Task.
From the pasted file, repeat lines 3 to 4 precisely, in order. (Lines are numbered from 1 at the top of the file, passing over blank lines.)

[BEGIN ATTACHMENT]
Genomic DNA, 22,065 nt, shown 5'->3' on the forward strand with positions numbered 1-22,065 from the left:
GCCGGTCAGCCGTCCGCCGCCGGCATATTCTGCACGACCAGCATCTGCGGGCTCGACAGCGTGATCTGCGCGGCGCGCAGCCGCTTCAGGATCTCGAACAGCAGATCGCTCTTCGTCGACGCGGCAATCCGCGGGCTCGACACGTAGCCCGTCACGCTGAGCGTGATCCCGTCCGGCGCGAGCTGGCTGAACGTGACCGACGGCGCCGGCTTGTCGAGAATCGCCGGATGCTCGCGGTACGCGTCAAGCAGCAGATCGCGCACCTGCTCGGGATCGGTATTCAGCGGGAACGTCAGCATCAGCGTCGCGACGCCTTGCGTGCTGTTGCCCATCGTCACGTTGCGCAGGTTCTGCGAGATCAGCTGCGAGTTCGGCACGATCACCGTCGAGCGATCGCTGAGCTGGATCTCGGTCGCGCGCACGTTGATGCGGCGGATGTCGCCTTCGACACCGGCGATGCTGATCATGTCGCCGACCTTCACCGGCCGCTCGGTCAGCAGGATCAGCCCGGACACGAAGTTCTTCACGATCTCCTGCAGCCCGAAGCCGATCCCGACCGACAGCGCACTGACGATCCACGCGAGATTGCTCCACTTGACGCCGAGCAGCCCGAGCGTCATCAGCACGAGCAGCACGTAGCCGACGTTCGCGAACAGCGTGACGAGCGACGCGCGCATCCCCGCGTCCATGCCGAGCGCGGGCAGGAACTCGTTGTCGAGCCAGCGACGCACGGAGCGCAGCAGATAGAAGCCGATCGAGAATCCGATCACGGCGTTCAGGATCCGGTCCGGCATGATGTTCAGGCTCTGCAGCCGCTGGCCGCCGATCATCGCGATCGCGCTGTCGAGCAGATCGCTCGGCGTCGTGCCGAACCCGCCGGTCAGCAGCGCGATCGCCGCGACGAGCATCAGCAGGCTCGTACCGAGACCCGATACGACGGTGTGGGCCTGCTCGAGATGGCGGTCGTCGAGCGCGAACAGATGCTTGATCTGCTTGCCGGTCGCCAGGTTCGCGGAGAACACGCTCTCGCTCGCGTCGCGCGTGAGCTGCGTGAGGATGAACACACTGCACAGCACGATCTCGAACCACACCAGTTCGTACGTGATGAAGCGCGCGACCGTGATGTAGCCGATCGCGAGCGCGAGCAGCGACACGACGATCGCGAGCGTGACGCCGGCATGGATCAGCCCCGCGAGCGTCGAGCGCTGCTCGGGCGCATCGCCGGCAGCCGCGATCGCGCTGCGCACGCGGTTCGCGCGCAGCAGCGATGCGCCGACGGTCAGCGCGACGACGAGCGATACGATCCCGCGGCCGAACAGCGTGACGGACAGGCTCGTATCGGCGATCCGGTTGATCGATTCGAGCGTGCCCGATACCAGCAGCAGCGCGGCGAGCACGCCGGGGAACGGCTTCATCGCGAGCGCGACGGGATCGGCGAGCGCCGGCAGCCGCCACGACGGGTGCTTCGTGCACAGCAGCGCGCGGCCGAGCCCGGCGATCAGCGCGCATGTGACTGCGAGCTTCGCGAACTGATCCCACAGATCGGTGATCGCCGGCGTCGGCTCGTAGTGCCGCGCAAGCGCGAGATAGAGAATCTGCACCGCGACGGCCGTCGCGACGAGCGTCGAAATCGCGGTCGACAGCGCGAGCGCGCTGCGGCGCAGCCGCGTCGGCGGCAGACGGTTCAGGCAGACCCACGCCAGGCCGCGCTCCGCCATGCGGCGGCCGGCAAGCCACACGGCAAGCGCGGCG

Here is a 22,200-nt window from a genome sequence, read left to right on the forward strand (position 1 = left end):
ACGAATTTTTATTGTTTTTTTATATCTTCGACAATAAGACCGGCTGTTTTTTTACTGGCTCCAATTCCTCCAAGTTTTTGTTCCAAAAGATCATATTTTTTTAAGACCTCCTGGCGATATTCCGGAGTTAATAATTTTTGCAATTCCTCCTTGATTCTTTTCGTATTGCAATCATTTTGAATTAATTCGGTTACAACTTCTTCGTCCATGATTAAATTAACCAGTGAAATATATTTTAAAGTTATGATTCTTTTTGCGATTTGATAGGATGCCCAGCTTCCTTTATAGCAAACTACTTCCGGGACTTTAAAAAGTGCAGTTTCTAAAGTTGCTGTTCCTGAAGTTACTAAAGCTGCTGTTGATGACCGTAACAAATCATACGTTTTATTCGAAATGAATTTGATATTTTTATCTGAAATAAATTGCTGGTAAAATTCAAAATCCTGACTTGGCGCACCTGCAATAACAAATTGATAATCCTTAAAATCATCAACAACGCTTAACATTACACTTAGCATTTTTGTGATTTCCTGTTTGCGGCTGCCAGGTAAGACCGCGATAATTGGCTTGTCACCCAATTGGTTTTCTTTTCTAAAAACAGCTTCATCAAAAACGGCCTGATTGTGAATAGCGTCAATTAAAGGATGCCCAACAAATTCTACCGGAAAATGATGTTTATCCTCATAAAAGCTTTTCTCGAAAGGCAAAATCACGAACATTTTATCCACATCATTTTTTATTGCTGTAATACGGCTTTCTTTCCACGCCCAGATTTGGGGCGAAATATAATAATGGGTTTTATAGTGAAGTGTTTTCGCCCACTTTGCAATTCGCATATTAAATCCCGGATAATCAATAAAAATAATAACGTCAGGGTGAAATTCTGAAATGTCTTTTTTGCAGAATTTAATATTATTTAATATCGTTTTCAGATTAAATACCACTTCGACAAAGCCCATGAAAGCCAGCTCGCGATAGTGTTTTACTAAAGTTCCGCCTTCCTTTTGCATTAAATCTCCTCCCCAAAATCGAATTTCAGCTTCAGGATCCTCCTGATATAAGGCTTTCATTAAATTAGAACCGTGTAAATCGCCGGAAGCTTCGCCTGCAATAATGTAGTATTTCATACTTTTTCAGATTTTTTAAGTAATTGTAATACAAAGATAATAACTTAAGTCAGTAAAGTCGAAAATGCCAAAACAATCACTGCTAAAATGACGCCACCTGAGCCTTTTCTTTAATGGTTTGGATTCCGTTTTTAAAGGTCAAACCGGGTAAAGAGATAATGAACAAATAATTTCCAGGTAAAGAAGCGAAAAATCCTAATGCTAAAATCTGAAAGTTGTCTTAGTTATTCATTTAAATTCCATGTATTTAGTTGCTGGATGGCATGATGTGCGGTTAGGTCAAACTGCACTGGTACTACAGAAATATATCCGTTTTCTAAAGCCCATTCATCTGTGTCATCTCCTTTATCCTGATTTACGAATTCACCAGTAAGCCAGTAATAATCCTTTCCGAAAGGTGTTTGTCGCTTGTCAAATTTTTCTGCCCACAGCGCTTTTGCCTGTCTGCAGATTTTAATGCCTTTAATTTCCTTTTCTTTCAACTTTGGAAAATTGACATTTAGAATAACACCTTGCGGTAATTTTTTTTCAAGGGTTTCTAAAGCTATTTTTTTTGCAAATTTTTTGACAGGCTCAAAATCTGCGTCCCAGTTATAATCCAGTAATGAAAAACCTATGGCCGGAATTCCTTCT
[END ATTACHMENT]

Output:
Here is a 22,200-nt window from a genome sequence, read left to right on the forward strand (position 1 = left end):
ACGAATTTTTATTGTTTTTTTATATCTTCGACAATAAGACCGGCTGTTTTTTTACTGGCTCCAATTCCTCCAAGTTTTTGTTCCAAAAGATCATATTTTTTTAAGACCTCCTGGCGATATTCCGGAGTTAATAATTTTTGCAATTCCTCCTTGATTCTTTTCGTATTGCAATCATTTTGAATTAATTCGGTTACAACTTCTTCGTCCATGATTAAATTAACCAGTGAAATATATTTTAAAGTTATGATTCTTTTTGCGATTTGATAGGATGCCCAGCTTCCTTTATAGCAAACTACTTCCGGGACTTTAAAAAGTGCAGTTTCTAAAGTTGCTGTTCCTGAAGTTACTAAAGCTGCTGTTGATGACCGTAACAAATCATACGTTTTATTCGAAATGAATTTGATATTTTTATCTGAAATAAATTGCTGGTAAAATTCAAAATCCTGACTTGGCGCACCTGCAATAACAAATTGATAATCCTTAAAATCATCAACAACGCTTAACATTACACTTAGCATTTTTGTGATTTCCTGTTTGCGGCTGCCAGGTAAGACCGCGATAATTGGCTTGTCACCCAATTGGTTTTCTTTTCTAAAAACAGCTTCATCAAAAACGGCCTGATTGTGAATAGCGTCAATTAAAGGATGCCCAACAAATTCTACCGGAAAATGATGTTTATCCTCATAAAAGCTTTTCTCGAAAGGCAAAATCACGAACATTTTATCCACATCATTTTTTATTGCTGTAATACGGCTTTCTTTCCACGCCCAGATTTGGGGCGAAATATAATAATGGGTTTTATAGTGAAGTGTTTTCGCCCACTTTGCAATTCGCATATTAAATCCCGGATAATCAATAAAAATAATAACGTCAGGGTGAAATTCTGAAATGTCTTTTTTGCAGAATTTAATATTATTTAATATCGTTTTCAGATTAAATACCACTTCGACAAAGCCCATGAAAGCCAGCTCGCGATAGTGTTTTACTAAAGTTCCGCCTTCCTTTTGCATTAAATCTCCTCCCCAAAATCGAATTTCAGCTTCAGGATCCTCCTGATATAAGGCTTTCATTAAATTAGAACCGTGTAAATCGCCGGAAGCTTCGCCTGCAATAATGTAGTATTTCATACTTTTTCAGATTTTTTAAGTAATTGTAATACAAAGATAATAACTTAAGTCAGTAAAGTCGAAAATGCCAAAACAATCACTGCTAAAATGACGCCACCTGAGCCTTTTCTTTAATGGTTTGGATTCCGTTTTTAAAGGTCAAACCGGGTAAAGAGATAATGAACAAATAATTTCCAGGTAAAGAAGCGAAAAATCCTAATGCTAAAATCTGAAAGTTGTCTTAGTTATTCATTTAAATTCCATGTATTTAGTTGCTGGATGGCATGATGTGCGGTTAGGTCAAACTGCACTGGTACTACAGAAATATATCCGTTTTCTAAAGCCCATTCATCTGTGTCATCTCCTTTATCCTGATTTACGAATTCACCAGTAAGCCAGTAATAATCCTTTCCGAAAGGTGTTTGTCGCTTGTCAAATTTTTCTGCCCACAGCGCTTTTGCCTGTCTGCAGATTTTAATGCCTTTAATTTCCTTTTCTTTCAACTTTGGAAAATTGACATTTAGAATAACACCTTGCGGTAATTTTTTTTCAAGGGTTTCTAAAGCTATTTTTTTTGCAAATTTTTTGACAGGCTCAAAATCTGCGTCCCAGTTATAATCCAGTAATGAAAAACCTATGGCCGGAATTCCTTCT